Given this, CISA’s Red Team (RT) had to employ different tactics to gain first entry. If the network isn’t vulnerable, then maybe the human element is. And so, using publicly available information from social networking sites (OSINT), the RT obtained detailed information about the personnel working at the organization – specifically, in the IT team. By identifying the email naming scheme from a few publicly visible email addresses , the RT no longer needed to find emails for all the key personnel, just their names, and could create the email addresses for other individuals that were not publicizing that information. Armed with this knowledge, the RT engaged in phishing activities targeting specific individuals, with content specifically tailored to them (using their hobby information, for example). Two individuals responded and were engaged until they agreed to an online video call with members of the Red Team. To enter these video calls, the key individuals were tricked into accessing an RT-controlled website to download the video connection software, which included a remote control “feature”. This gave the RT immediate access to two different workstations inside the network, belonging to two IT administrators.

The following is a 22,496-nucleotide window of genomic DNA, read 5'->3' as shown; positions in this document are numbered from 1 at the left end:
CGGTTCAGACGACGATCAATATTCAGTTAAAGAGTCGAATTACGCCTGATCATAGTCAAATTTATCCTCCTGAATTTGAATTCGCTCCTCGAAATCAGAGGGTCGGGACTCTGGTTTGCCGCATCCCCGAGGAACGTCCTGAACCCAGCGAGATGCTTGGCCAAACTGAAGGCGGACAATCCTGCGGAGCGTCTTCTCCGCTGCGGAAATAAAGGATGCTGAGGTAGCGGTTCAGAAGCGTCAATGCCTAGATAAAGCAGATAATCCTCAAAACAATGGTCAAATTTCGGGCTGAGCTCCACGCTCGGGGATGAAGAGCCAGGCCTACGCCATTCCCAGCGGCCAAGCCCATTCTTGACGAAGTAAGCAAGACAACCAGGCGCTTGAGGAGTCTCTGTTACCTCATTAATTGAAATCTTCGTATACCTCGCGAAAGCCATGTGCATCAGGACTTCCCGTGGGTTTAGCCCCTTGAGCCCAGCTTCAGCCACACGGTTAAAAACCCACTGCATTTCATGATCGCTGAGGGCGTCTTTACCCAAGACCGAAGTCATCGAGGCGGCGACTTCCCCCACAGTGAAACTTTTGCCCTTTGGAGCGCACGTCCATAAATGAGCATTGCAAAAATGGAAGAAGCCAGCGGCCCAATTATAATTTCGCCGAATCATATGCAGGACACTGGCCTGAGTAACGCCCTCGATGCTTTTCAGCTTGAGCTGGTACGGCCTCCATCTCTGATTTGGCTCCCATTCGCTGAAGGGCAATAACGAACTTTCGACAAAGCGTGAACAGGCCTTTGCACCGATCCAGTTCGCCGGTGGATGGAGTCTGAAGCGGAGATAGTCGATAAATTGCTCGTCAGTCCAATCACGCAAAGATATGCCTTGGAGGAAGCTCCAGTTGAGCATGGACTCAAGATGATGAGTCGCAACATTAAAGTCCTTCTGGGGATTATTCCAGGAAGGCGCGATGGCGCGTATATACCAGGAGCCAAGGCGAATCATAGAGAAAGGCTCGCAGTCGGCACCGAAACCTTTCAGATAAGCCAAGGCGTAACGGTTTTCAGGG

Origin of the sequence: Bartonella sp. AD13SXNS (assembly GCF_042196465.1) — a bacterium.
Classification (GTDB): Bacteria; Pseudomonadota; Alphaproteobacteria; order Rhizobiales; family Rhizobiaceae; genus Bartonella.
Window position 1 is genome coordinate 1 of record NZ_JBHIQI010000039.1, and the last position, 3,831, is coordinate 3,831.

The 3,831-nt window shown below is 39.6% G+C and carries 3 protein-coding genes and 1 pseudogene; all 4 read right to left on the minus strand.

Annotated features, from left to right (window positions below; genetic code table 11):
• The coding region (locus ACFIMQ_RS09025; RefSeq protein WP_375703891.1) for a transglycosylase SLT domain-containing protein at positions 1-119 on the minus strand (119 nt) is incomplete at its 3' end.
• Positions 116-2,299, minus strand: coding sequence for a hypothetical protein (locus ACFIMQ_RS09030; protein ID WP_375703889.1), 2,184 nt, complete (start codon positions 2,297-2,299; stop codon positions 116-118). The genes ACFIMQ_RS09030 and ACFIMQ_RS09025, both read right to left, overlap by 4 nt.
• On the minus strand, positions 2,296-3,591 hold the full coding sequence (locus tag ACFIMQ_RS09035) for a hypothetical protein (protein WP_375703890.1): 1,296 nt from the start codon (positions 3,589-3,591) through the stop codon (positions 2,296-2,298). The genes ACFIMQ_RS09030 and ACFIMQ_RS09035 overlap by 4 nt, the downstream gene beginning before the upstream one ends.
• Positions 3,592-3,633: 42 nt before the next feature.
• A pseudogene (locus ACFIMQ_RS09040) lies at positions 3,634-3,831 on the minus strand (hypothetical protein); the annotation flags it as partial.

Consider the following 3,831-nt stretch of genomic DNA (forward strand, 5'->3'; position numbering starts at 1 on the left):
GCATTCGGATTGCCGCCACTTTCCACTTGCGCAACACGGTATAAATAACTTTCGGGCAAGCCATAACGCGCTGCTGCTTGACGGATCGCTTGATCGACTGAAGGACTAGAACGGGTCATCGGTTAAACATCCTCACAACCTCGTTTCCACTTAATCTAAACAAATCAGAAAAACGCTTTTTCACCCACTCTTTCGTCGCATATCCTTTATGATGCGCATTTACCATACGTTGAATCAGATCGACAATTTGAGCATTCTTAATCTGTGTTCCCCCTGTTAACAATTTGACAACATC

Owning the network